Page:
It is also the loving recognition of each creature, great or small, that crosses our path.

‘I see you’ directs us to the wellspring of love.

Unless you see a thing in the light of love, you don’t see it at all. (Kathleen Raine)

* koan – a paradoxical anecdote or riddle, used in Zen Buddhism to demonstrate the inadequacy of logical reasoning and to provoke enlightenment


 

Water lily

Who am I?

‘I am’, cries the wind . . .
the song that stitches together
the seams of my life,
its melody
a ribbon running through it.

Crackling flames 
feed the fires of passion,
compel me forward,
agonized and exultant
and alive.
But it is in the still,
red coals
at the heart
of the fire
that wisdom lies.

Feet, firmly planted,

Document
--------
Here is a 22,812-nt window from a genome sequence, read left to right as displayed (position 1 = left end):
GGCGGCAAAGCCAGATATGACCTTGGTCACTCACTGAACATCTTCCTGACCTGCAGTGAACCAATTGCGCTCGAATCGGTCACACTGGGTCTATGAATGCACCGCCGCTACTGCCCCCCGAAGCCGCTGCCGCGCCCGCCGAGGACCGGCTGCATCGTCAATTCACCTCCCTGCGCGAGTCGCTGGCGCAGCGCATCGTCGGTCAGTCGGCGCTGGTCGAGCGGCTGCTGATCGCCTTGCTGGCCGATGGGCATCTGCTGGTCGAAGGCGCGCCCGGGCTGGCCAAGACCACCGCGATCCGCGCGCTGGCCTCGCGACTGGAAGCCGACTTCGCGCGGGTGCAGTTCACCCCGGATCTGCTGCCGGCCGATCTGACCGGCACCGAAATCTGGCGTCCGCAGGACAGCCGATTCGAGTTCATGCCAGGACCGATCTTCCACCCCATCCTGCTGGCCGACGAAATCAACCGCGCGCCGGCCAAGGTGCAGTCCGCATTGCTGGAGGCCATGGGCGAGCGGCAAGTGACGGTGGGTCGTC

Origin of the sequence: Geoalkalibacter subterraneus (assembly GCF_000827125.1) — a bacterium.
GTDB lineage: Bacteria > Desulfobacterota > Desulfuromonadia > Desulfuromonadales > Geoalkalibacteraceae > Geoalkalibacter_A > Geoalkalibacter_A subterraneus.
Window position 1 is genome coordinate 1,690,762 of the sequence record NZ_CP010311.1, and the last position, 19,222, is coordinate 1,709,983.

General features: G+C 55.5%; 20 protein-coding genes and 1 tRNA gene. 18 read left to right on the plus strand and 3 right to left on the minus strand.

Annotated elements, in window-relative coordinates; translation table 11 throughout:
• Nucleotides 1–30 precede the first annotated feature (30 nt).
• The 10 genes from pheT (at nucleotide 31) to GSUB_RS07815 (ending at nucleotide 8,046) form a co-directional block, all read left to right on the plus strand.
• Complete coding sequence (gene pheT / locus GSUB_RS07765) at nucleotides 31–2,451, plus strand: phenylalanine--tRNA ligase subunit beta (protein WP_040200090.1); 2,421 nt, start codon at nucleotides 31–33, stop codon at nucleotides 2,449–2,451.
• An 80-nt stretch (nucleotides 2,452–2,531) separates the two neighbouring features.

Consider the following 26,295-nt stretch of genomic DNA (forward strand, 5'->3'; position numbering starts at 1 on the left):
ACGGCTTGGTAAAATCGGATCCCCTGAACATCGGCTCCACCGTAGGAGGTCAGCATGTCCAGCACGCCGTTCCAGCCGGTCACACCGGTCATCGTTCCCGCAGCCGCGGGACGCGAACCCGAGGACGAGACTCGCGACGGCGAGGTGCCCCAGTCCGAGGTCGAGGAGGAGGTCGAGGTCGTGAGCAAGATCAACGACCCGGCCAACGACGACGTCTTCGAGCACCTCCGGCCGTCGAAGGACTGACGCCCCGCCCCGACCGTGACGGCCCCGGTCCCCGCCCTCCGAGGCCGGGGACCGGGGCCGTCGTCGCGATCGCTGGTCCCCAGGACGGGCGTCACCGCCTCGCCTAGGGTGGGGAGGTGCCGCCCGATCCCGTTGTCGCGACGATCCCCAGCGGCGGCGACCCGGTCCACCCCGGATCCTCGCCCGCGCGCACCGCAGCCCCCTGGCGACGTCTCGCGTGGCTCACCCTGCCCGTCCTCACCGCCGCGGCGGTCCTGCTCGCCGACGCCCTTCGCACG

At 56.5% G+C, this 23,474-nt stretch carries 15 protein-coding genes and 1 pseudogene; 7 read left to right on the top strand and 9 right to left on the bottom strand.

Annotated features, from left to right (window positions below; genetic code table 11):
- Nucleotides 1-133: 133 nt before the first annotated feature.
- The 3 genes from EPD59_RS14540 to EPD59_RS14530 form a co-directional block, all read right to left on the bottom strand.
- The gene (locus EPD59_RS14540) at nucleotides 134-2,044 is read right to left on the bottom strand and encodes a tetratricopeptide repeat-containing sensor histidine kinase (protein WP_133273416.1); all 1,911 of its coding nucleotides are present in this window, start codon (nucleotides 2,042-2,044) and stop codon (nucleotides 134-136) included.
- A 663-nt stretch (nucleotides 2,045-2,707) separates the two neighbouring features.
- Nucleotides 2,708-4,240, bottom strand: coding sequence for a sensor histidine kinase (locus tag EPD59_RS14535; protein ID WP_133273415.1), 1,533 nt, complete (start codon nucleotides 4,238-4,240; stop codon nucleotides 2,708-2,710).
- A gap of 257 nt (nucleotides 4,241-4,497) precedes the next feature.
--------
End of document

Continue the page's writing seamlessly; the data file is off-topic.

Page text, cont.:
dig into the earth,
skip over fields
and frozen puddle-drums
and hot sand.
Odd that it is in
the dynamic of dance,
as my feet
leave the ground,
that I put down roots.

Held in the flow,
luxuriously floating,
buffeted, battered,
water brings me home 
to the self 
that is so much water,
as I learn and become
the depths
of its calm
that is and was and always will be.

‘I am’, cries the wind . . .
and the invisibility of air
surrounds me,
and I know ‘am’
as the invisibility of air . . .

“Who am I?”

July 2018
written during a retreat focused on Awakening Devotion and Heart Wisdom

Dancing down the drive to snow music

Snow music
 
Ice crust

My feet 
find a beat
on the drum-tight shell
of ice-topped snow;

a crisp rattle,
then a tinkling, skittering
whisper of melody.

And I dance –
to the song that I hear
and to hear the music
of my dance!

February 13, 2018

 

Yes, for the last two days I have been dancing joyfully down our drive, delighting in the crispness of the air and beneath my feet and the unfamiliar soundscape!